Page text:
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The Bible as Literature

Mary Adams, Instructor
Office phone: x3929 (but email works better)
Office is 418

Use this email address to contact me: madams [at] wcu [dot] edu


TR 3:15-5 in Coulter 303

Course Objectives

Students will learn to :

  1. Read, discuss, and understand the bible from a non-sectarian literary perspective
  2. Identify, analyze, and interpret the literary devices used
  3. Identify, analyze, and interpret major themes in specific books of the Bible
  4. Recognize the Bible's rich contribution to other major literary works and integrate this knowledge with that for other course work in the humanities
  5. understand important historical and cultural influences on the Bible
  6. Produce thoughtful written work demonstrating the abilities learned in 1-5 above

Class Policies and Assumptions

Attendance and Lateness

  • Absences: After your fourth absence, I will deduct a whole letter grade for each additional absence. These absences include excused or unexcused absences, family tragedies, medical emergencies, or other unforseeable circumstances. Beginning with the third absence, I will lower your grade a letter for each additional absence. After five absences, you will receive an F for the course.
    • The only exceptions to this policy: school activities, such as musical performances or athleticsPlease budget carefully.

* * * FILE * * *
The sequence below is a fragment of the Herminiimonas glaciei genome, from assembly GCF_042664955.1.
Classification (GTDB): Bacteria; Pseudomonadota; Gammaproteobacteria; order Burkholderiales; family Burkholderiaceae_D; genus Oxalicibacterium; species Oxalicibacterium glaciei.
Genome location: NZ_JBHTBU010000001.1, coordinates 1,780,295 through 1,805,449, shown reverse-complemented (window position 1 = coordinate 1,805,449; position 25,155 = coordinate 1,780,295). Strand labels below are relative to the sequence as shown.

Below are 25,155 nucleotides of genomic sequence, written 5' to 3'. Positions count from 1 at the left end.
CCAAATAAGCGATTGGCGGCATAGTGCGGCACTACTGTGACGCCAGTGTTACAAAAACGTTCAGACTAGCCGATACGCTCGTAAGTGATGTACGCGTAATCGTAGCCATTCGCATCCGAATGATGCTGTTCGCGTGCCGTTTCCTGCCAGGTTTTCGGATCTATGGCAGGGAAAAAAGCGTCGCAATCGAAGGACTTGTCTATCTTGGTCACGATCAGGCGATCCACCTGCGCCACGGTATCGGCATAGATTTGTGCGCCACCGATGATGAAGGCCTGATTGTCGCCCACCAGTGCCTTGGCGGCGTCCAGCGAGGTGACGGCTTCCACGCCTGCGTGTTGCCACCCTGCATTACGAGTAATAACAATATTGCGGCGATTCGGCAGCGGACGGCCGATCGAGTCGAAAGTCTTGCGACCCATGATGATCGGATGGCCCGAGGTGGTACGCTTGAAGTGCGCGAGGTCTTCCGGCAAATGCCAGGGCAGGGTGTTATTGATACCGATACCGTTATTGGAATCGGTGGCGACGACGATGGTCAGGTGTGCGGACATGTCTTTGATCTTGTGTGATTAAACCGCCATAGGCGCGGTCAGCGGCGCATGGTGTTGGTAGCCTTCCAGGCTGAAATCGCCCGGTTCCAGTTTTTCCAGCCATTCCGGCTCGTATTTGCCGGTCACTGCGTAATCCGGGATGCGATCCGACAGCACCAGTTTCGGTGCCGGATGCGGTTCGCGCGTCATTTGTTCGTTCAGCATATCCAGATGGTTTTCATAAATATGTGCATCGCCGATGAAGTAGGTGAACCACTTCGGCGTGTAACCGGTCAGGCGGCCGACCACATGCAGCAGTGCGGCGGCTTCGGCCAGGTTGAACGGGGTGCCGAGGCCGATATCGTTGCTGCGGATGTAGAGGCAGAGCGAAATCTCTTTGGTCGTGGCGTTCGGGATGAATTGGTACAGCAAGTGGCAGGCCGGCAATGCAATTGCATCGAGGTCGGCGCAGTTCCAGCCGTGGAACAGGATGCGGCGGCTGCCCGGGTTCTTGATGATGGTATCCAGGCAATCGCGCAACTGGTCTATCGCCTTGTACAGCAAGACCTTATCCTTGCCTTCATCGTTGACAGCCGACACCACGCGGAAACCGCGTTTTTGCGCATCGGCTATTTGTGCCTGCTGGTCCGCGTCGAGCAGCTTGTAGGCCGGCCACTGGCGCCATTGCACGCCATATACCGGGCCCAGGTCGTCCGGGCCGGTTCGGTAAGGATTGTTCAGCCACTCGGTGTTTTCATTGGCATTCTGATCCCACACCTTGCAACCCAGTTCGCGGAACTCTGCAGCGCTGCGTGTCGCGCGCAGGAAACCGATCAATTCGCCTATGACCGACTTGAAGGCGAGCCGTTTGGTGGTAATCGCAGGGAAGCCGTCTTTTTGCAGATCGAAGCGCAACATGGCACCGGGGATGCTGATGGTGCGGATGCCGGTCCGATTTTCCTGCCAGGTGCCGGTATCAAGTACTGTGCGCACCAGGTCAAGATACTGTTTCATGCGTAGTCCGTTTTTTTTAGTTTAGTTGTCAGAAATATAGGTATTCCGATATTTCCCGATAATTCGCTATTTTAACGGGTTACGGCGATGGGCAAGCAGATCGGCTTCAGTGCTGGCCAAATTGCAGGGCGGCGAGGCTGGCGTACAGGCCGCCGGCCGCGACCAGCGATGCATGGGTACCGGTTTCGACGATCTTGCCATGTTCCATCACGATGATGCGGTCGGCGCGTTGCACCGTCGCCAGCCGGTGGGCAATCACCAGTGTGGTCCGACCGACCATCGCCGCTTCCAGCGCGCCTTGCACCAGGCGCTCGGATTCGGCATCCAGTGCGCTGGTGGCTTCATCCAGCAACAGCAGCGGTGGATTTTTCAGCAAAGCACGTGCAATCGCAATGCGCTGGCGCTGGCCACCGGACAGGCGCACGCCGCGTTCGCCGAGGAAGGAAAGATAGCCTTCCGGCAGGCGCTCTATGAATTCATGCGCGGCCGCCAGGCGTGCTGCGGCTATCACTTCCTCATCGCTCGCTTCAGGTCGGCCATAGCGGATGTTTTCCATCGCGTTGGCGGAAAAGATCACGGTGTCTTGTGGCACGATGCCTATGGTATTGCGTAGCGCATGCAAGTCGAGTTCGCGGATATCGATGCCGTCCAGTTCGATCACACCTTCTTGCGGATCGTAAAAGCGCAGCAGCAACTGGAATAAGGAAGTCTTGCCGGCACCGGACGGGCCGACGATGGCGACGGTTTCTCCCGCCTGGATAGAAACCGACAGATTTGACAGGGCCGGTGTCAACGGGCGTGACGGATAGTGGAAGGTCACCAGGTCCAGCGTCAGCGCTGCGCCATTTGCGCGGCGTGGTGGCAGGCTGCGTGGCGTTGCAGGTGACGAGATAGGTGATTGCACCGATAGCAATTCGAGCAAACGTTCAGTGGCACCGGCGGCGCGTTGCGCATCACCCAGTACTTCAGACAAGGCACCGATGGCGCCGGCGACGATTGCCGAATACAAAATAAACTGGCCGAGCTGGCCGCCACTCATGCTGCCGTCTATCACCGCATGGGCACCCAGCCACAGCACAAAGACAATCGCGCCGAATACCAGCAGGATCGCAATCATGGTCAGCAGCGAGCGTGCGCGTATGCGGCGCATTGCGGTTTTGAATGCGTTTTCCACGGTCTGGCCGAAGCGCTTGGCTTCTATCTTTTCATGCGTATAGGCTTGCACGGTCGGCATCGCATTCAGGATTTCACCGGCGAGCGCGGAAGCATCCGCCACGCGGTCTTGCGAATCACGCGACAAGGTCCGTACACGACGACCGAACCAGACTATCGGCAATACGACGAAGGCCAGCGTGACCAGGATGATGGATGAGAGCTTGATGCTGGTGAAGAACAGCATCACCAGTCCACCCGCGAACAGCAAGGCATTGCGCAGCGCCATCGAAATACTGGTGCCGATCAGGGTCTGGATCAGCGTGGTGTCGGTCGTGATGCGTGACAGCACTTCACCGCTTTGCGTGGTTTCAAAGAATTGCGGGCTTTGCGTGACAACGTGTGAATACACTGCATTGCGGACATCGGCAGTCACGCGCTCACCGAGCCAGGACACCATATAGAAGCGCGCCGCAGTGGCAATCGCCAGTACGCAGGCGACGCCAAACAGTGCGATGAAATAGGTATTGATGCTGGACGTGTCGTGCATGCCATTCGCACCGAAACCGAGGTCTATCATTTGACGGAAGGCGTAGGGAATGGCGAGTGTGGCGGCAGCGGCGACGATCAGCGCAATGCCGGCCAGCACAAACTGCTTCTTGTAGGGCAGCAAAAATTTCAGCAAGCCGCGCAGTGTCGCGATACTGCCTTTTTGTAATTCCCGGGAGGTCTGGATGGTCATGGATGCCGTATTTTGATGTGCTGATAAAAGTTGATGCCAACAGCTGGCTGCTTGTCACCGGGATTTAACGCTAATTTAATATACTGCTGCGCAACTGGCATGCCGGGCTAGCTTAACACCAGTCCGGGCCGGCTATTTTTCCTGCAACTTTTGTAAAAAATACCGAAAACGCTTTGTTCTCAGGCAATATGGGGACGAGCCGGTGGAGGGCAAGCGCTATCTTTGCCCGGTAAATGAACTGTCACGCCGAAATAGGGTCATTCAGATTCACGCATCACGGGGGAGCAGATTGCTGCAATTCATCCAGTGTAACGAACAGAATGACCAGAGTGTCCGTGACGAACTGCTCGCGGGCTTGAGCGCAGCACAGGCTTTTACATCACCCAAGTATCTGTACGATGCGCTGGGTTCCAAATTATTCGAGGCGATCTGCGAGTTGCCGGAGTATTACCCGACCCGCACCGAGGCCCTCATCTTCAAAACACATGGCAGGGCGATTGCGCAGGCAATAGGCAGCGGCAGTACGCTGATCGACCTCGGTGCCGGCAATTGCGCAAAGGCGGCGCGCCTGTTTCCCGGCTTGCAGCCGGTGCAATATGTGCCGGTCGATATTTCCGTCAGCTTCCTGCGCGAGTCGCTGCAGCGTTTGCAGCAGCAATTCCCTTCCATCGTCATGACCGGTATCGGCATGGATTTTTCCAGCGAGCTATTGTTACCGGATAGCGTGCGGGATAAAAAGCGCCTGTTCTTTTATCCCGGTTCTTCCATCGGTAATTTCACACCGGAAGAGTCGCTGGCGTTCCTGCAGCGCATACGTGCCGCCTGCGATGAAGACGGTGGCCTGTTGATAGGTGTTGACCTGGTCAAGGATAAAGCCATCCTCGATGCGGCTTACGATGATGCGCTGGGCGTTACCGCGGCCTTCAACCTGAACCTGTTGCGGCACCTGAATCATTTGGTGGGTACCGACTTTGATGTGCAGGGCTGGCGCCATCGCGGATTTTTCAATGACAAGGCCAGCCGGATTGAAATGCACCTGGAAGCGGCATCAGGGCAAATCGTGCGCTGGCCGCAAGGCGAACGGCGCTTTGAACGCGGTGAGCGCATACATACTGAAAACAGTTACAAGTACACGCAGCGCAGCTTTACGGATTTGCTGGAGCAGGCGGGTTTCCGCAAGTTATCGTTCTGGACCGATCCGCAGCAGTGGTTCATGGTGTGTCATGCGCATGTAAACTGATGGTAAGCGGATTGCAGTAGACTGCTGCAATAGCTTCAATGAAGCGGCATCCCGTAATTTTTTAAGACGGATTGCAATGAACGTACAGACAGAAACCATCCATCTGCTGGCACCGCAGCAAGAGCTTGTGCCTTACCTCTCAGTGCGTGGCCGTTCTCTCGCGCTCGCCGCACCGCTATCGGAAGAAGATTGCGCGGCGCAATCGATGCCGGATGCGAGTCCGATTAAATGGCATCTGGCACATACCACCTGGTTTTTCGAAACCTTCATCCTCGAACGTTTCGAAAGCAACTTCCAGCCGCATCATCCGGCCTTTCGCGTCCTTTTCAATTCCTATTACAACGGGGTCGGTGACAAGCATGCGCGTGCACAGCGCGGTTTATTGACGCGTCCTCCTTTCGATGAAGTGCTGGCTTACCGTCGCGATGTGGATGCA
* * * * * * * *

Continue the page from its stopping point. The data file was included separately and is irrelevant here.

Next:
• Notes from doctors will not help. I assume you will only skip class because of real illness.
  • Tardiness: Once I close the door, you are tardy. After three tardies, I will mark you down for one absence. If you arrive 15 or more minutes late, or leave early, I will mark you absent. Please arrange your schedule accordingly.
  • This policy is consistent with the university attendance policy.

Electronic Devices in Class

Unless you have a documented disability which requires you to have a laptop or tablet in class, you may not use one during class time. Unfortunately, too many students have abused laptops in class for me to permit their use. The same is true for cell phones, ipods, gameboys, or any device that requires headphones. If you must keep your cell phone on, please turn off the ringer and put it away. First-time abuses of this policy will result in the student being warned. Subsequent abuses will result in an absence.

If you are using an e-reader or kindle, you agree to let me look at your screen to verify. If you text or email during class, you forfeit your right to use electronic texts on an e-reader.

The policy above also covers text messaging. I consider text or instant messaging or any other activity that distracts your classmates and keeps you from learning to be unforgivable.

My assumptions in this course about religion and the bible

For the purposes of this course, we will discuss the bible as a human document. This means we will discuss different theories of authorship and chronology, investigate different translations, and discuss the cultural context of its composition. We will read and discuss some biblical and archeological scholarship. You do not have to agree with this scholarship, but you will be responsible for reading it.